Staff Publications

Staff Publications

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    'Staff publications' is the digital repository of Wageningen University & Research

    'Staff publications' contains references to publications authored by Wageningen University staff from 1976 onward.

    Publications authored by the staff of the Research Institutes are available from 1995 onwards.

    Full text documents are added when available. The database is updated daily and currently holds about 240,000 items, of which 72,000 in open access.

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Record number 63399
Title Variation in tospovirus transmission between populations of Frankliniella occidentalis (Thysanoptera: Thripidae)
Author(s) Wetering, F. van de; Hoek, M. van der; Goldbach, R.; Mollema, C.; Peters, P.
Source Bulletin of Entomological Research 89 (1999)6. - ISSN 0007-4853 - p. 579 - 588.
Department(s) Laboratory of Virology
Publication type Refereed Article in a scientific journal
Publication year 1999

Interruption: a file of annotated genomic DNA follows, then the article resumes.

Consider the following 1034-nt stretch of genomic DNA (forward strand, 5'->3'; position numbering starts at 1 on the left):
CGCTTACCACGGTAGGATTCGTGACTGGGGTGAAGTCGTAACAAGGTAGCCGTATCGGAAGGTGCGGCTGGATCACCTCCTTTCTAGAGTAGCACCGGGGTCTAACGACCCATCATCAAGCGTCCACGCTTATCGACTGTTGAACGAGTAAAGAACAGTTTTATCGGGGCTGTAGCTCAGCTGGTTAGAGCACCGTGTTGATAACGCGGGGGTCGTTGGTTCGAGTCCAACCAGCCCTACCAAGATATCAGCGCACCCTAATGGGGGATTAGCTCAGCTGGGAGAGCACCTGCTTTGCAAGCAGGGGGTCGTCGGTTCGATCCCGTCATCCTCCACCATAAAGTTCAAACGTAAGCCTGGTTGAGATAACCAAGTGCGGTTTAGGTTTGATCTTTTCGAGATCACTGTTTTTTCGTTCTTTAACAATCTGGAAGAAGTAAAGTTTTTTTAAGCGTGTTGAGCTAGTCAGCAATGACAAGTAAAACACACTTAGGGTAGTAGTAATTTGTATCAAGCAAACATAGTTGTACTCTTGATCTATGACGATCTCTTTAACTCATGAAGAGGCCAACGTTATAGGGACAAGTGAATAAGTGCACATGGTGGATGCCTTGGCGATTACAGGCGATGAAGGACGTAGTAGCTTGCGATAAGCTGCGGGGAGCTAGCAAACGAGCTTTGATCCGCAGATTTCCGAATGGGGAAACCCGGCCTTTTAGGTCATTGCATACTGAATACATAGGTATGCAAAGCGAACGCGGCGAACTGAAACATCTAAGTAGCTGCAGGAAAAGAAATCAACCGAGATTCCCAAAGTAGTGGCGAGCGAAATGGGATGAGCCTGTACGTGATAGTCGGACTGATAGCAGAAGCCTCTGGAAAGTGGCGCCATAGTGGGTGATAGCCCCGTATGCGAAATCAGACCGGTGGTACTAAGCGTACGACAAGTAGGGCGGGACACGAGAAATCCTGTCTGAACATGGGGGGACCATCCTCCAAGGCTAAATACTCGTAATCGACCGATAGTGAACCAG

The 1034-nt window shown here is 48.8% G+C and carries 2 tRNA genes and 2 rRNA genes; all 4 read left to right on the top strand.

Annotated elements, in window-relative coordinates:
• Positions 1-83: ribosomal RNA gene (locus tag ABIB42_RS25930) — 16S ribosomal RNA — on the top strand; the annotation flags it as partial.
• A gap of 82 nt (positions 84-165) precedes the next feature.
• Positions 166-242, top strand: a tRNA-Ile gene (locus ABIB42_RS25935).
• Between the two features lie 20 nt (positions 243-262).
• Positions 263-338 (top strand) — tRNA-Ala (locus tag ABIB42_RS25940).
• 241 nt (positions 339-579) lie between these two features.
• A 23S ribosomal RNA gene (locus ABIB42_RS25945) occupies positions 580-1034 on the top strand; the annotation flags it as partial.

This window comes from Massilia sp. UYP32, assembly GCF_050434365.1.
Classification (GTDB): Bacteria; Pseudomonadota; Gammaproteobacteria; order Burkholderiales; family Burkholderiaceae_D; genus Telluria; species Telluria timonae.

Abstract Fourteen populations of the western flower thrips Frankliniella occidentalisPergande, originating from different hosts and countries in Asia, Europe, North America and New Zealand, were analysed for their competency and efficiency to transmit tomato spotted wilt virus (TSWV). All populations acquired and subsequently transmitted the virus, and were thus competent to transmit. They show marked differences in their efficiency, expressed as the percentage of transmitting adults. Efficiencies varied from 18 or a F. occidentalis population from the USA (US2) to 75␈r a population from Israel (IS2). The differences between populations were not affected by the amount of virus ingested or by the host plant used. However, the tospovirus species studied and age at which the larvae acquired the virus affected the efficiency to transmit. First instar larvae of the NL3 population from The Netherlands were able to acquire tomato spotted wilt virus, whereas second instar larvae failed to do so. However, both instars of this population acquired impatiens necrotic spot virus (INSV), another tospovirus. This and tomato spotted wilt virus were both acquired by both larval stages of the populations IS2 and US2, although their ability to acquire virus decreased with their age. Hence, it is likely that, in general, both instar larvae of most F. occidentalis populations are competent to acquire both tospoviruses. These results show that large differences exist in the efficiency by which tomato spotted wilt is transmitted by the various F. occidentalis populations and that the ability to acquire tospovirus decreases with the age of the larvae
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